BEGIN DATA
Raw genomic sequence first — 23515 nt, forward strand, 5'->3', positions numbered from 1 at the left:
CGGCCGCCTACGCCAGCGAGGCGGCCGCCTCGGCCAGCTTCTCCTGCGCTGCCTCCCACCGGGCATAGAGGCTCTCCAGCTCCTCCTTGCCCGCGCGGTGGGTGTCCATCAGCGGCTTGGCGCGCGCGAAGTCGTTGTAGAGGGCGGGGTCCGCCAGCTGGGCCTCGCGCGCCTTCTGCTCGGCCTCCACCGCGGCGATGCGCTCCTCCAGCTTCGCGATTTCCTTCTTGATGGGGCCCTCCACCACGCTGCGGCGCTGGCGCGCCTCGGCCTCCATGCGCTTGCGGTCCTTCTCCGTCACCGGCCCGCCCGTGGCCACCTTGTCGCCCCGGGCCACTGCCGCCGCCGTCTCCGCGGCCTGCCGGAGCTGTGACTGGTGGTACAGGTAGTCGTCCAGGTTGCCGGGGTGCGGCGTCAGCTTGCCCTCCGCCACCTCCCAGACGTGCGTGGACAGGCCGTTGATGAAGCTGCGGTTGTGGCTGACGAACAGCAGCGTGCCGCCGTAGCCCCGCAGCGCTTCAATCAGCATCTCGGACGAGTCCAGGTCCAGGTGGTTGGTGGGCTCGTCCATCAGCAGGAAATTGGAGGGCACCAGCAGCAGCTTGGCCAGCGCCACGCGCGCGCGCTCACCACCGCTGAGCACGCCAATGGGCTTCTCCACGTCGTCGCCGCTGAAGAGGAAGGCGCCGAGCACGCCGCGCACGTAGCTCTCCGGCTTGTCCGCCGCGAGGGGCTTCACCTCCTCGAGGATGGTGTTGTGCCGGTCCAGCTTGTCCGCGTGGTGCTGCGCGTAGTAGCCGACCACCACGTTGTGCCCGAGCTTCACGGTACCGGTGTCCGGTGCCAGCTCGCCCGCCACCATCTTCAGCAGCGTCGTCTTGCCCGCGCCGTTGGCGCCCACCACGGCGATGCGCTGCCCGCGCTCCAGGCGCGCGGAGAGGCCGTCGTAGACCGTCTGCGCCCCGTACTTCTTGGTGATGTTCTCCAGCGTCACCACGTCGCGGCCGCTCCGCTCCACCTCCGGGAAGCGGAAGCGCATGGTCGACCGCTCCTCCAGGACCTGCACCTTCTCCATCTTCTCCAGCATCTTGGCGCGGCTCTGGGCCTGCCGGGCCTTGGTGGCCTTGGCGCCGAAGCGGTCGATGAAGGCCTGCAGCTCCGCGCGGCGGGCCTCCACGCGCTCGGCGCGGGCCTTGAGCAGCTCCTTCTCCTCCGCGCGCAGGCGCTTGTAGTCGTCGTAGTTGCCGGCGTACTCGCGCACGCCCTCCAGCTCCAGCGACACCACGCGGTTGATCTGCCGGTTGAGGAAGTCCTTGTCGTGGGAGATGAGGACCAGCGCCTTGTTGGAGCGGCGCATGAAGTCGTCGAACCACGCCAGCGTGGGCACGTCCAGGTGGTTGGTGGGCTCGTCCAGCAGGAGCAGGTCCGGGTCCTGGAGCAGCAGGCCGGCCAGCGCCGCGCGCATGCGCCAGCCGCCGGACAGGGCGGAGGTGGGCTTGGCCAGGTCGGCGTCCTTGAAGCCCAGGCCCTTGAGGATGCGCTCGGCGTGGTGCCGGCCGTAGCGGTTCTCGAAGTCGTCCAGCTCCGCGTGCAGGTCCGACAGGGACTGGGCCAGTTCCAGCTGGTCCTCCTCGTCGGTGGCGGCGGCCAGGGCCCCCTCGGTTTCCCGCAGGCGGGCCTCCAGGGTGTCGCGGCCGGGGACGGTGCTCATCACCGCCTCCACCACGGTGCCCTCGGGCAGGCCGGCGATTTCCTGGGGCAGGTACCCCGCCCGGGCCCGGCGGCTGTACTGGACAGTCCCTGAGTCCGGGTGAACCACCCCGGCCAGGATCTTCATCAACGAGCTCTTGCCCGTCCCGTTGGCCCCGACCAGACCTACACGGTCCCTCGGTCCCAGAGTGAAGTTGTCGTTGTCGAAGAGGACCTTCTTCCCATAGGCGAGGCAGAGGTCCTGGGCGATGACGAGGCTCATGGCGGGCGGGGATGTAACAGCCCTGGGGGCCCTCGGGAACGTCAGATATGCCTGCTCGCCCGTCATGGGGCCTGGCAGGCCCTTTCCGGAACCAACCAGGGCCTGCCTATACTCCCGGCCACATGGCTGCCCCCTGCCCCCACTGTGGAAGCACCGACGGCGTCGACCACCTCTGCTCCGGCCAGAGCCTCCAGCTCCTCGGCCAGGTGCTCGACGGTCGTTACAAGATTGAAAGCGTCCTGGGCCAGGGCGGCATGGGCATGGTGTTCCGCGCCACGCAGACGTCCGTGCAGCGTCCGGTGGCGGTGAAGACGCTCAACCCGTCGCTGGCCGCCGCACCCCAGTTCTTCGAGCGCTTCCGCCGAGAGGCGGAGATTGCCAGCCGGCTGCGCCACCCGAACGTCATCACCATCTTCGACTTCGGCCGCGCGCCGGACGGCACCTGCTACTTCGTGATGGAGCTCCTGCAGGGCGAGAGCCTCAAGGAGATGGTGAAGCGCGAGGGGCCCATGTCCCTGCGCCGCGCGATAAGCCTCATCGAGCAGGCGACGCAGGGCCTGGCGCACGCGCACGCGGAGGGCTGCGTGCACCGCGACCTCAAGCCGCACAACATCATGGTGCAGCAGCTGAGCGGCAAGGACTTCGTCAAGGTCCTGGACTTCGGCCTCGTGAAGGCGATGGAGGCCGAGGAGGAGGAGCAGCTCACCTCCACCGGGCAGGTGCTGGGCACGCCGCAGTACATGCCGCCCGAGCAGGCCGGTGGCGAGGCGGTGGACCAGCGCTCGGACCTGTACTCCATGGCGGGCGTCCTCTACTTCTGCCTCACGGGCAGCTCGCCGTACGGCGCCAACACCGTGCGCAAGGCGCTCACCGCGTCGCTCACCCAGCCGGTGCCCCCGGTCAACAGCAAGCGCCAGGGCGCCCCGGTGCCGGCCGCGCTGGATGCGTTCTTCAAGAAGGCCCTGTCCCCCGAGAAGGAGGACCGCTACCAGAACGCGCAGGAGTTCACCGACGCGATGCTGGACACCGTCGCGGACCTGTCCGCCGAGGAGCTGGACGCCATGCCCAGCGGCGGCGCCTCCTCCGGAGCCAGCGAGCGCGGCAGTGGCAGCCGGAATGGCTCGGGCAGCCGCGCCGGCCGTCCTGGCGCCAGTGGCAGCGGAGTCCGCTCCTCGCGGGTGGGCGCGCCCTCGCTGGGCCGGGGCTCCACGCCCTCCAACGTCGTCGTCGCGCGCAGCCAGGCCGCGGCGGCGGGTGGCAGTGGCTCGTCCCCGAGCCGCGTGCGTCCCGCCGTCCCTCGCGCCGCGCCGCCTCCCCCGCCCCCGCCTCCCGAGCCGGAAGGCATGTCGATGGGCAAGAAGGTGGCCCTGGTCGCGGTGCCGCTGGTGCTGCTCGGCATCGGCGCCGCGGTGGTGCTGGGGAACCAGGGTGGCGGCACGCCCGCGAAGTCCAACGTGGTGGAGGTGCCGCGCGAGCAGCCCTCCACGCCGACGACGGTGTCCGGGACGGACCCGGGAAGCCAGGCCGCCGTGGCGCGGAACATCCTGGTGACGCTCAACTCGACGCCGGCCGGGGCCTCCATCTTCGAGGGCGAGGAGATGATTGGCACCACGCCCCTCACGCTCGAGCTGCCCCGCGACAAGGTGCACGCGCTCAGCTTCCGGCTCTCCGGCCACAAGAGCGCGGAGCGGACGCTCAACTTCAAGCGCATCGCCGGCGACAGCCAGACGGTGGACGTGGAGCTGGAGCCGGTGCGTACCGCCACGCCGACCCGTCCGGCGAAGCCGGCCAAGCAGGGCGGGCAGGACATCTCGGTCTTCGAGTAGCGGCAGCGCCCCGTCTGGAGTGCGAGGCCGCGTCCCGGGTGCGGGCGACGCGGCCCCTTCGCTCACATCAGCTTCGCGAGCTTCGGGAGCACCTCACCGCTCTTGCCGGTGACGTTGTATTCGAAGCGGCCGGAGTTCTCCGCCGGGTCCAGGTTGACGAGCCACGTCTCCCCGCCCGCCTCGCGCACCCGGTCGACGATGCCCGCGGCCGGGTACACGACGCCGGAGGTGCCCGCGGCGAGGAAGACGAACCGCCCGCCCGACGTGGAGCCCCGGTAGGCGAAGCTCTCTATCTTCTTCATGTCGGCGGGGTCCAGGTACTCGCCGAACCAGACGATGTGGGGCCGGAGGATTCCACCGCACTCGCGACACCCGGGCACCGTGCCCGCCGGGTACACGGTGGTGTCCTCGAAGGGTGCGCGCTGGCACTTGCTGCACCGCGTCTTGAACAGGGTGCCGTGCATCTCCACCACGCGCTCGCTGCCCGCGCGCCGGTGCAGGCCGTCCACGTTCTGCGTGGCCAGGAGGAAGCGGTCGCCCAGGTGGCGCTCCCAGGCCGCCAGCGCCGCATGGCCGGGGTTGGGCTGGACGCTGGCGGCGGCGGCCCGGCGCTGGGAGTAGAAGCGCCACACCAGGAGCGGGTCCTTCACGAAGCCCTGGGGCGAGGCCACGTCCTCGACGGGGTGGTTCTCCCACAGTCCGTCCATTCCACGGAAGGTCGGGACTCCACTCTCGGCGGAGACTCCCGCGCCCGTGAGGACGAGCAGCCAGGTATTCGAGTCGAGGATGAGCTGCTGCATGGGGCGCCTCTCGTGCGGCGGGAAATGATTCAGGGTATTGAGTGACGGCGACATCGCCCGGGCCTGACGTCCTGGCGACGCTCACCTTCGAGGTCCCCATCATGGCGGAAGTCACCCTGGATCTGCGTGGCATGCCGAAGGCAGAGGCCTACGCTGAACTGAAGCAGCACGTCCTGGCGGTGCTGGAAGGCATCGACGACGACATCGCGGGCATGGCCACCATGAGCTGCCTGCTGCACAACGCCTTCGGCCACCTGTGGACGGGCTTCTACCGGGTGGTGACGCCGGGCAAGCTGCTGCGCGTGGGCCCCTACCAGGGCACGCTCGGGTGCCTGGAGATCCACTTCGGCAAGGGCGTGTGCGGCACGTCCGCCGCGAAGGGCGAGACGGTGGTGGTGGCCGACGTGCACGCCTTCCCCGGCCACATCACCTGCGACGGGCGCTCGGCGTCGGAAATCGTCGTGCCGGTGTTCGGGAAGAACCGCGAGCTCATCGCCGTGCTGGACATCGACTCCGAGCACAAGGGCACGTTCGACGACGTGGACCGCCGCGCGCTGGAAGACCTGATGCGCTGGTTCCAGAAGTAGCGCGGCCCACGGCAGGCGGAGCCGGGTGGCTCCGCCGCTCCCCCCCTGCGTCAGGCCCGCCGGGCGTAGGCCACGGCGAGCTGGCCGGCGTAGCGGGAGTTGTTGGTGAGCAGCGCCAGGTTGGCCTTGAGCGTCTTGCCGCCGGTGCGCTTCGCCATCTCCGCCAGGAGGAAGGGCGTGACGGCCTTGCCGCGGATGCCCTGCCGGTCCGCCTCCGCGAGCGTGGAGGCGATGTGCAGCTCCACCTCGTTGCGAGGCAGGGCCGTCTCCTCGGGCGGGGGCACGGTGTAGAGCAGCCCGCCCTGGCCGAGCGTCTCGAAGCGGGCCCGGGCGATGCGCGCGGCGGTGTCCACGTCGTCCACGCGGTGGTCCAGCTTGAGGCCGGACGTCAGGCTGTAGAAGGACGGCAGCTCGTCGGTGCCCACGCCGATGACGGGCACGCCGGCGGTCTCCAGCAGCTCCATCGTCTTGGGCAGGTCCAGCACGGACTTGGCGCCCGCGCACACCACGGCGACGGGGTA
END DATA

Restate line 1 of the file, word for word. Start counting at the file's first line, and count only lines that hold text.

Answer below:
Raw genomic sequence first — 23515 nt, forward strand, 5'->3', positions numbered from 1 at the left: